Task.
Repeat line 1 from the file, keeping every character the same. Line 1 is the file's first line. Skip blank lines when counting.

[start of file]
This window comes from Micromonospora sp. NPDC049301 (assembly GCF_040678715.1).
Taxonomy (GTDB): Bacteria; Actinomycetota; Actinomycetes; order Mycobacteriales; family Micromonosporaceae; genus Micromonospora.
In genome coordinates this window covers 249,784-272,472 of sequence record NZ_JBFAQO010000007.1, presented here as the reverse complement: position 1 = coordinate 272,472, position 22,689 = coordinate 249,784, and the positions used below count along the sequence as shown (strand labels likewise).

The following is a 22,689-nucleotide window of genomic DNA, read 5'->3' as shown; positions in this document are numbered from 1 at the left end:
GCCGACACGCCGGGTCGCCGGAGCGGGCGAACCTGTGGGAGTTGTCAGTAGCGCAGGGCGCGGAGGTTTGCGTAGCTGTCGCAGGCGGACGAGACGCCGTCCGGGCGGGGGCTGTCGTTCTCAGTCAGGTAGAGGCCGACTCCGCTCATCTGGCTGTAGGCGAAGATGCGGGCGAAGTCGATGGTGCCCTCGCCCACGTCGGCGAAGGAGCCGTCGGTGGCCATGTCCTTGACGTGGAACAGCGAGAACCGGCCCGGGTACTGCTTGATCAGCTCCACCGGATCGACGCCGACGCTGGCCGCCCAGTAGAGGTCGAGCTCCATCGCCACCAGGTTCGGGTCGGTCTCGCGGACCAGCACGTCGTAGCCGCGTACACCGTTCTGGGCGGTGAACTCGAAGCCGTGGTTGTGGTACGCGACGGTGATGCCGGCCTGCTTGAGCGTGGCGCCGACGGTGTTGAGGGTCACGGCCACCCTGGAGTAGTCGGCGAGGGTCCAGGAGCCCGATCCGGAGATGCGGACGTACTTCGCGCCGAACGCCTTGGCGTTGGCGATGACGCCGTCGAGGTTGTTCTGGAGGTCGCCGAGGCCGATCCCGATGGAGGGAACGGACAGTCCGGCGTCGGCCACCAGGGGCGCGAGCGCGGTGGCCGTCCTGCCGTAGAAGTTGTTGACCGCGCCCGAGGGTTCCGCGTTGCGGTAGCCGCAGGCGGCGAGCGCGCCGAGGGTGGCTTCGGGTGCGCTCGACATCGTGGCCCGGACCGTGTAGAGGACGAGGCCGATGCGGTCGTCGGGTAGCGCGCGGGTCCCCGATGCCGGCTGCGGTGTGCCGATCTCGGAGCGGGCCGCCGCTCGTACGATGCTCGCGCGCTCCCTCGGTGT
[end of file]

This window comes from Micromonospora sp. NPDC049301 (assembly GCF_040678715.1).